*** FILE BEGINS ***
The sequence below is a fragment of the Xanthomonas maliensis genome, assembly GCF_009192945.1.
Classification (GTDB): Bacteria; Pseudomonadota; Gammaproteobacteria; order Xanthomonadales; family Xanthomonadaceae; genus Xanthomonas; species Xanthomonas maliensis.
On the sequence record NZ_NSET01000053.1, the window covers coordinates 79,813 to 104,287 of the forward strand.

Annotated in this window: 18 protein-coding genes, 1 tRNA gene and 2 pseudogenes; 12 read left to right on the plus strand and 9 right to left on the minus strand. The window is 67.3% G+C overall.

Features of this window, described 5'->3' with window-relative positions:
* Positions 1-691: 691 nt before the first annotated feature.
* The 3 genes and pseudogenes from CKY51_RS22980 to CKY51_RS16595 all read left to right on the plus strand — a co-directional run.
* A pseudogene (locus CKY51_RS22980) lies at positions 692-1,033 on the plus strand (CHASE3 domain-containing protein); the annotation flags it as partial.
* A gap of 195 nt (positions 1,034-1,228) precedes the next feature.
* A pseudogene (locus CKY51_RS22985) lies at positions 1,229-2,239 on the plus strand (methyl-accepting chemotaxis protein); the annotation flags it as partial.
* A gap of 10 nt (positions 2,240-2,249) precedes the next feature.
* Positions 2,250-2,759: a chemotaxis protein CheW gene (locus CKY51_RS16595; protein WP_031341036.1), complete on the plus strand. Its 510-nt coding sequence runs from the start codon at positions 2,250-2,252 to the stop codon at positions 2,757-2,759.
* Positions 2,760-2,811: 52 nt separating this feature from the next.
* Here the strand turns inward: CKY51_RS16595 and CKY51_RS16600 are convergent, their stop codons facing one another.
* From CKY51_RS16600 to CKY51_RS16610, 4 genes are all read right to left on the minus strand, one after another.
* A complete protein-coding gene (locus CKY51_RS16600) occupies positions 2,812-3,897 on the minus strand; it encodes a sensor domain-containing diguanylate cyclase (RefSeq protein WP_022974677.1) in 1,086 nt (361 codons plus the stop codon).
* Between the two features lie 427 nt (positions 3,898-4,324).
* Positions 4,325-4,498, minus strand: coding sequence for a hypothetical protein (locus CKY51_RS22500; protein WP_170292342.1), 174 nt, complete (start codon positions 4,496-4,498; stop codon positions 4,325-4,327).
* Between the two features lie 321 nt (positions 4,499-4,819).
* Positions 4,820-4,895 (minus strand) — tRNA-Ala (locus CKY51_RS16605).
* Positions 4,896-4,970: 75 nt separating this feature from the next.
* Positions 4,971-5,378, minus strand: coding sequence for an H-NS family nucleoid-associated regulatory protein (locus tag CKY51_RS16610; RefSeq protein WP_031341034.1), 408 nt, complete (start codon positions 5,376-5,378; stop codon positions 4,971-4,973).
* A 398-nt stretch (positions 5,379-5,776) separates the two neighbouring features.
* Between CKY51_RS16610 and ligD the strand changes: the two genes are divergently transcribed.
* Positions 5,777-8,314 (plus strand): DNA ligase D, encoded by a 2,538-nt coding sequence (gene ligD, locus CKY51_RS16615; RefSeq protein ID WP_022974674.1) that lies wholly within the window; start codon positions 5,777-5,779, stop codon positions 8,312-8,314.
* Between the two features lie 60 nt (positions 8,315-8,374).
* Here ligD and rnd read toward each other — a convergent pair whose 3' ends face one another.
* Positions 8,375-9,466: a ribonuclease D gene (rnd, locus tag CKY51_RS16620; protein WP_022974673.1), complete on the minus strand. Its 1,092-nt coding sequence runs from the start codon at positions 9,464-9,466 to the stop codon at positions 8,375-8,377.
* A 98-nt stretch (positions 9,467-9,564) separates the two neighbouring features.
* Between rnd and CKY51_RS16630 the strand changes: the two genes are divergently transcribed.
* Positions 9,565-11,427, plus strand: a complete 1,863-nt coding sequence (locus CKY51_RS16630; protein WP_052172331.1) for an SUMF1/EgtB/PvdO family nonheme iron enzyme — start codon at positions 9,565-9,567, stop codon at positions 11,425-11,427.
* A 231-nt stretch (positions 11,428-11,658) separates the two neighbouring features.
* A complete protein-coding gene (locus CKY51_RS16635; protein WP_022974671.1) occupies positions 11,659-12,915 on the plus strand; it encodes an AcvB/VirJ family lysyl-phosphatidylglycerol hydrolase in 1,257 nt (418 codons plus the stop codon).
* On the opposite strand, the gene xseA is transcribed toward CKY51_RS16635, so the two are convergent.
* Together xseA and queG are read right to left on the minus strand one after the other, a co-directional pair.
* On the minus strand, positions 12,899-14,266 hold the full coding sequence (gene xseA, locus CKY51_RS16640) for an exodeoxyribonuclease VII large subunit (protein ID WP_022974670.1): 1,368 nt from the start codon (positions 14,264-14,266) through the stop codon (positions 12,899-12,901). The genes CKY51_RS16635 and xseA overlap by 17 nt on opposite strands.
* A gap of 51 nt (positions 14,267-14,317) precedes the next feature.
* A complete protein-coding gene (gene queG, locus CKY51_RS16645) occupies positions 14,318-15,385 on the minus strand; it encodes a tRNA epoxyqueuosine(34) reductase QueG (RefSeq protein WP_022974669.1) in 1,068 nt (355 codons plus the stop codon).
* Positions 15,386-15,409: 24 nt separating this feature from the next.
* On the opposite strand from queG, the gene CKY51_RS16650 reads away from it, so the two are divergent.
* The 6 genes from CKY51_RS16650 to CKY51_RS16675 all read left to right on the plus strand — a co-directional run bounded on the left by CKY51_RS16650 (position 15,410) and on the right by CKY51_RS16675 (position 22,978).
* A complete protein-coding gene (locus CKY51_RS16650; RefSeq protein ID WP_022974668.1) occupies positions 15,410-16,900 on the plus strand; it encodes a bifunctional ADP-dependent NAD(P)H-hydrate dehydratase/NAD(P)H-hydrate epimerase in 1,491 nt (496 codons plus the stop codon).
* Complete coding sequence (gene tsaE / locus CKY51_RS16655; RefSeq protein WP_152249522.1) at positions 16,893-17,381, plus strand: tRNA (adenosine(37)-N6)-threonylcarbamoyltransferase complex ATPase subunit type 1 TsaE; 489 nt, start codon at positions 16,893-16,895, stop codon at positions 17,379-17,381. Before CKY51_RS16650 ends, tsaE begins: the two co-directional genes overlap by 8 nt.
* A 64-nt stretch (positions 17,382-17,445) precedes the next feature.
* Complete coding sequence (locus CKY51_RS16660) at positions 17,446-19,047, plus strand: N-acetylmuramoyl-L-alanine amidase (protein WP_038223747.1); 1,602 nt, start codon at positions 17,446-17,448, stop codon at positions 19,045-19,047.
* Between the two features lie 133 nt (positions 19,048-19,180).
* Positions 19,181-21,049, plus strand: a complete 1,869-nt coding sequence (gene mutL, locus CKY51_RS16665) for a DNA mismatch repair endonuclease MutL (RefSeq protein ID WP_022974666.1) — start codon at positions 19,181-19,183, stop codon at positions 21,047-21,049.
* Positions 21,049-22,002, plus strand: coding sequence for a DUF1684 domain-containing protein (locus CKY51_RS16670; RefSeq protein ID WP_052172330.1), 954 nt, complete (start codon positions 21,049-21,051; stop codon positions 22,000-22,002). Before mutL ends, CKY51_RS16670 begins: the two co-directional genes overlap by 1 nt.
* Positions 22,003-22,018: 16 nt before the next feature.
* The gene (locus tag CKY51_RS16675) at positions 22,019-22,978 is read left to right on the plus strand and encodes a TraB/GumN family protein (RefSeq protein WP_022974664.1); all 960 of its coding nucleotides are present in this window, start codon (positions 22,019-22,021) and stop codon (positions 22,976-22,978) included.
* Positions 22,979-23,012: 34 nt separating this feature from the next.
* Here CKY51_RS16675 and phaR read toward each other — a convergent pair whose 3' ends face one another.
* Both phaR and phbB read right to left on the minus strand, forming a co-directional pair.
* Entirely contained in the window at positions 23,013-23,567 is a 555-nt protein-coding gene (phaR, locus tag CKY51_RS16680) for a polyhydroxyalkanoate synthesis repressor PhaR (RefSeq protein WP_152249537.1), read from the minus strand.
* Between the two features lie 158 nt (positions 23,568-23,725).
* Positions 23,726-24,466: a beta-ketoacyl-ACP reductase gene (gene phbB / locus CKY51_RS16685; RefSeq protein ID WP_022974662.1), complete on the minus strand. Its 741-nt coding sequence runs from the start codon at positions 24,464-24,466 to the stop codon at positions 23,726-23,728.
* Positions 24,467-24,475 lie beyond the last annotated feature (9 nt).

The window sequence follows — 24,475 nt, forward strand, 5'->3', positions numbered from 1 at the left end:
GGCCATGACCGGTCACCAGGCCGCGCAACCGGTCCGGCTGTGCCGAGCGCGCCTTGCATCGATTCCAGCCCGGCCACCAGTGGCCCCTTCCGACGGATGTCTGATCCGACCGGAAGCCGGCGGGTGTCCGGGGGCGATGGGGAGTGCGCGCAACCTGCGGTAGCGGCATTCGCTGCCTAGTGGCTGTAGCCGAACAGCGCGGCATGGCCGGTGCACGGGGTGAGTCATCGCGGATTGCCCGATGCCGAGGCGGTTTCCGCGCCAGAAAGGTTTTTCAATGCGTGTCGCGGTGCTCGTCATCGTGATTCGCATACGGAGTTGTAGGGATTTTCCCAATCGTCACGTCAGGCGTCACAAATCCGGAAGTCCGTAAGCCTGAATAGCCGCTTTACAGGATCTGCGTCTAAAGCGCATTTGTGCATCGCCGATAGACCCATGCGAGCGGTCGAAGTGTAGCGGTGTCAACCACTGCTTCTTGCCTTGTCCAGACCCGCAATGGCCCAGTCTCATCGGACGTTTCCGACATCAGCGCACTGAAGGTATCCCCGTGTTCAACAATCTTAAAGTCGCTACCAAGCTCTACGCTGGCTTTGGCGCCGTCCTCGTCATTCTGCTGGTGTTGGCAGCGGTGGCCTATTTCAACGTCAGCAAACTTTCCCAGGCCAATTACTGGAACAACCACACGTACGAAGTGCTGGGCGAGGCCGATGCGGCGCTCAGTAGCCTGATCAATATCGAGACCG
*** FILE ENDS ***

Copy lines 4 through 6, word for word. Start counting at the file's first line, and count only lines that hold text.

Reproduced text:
Annotated in this window: 18 protein-coding genes, 1 tRNA gene and 2 pseudogenes; 12 read left to right on the plus strand and 9 right to left on the minus strand. The window is 67.3% G+C overall.

Features of this window, described 5'->3' with window-relative positions:
* Positions 1-691: 691 nt before the first annotated feature.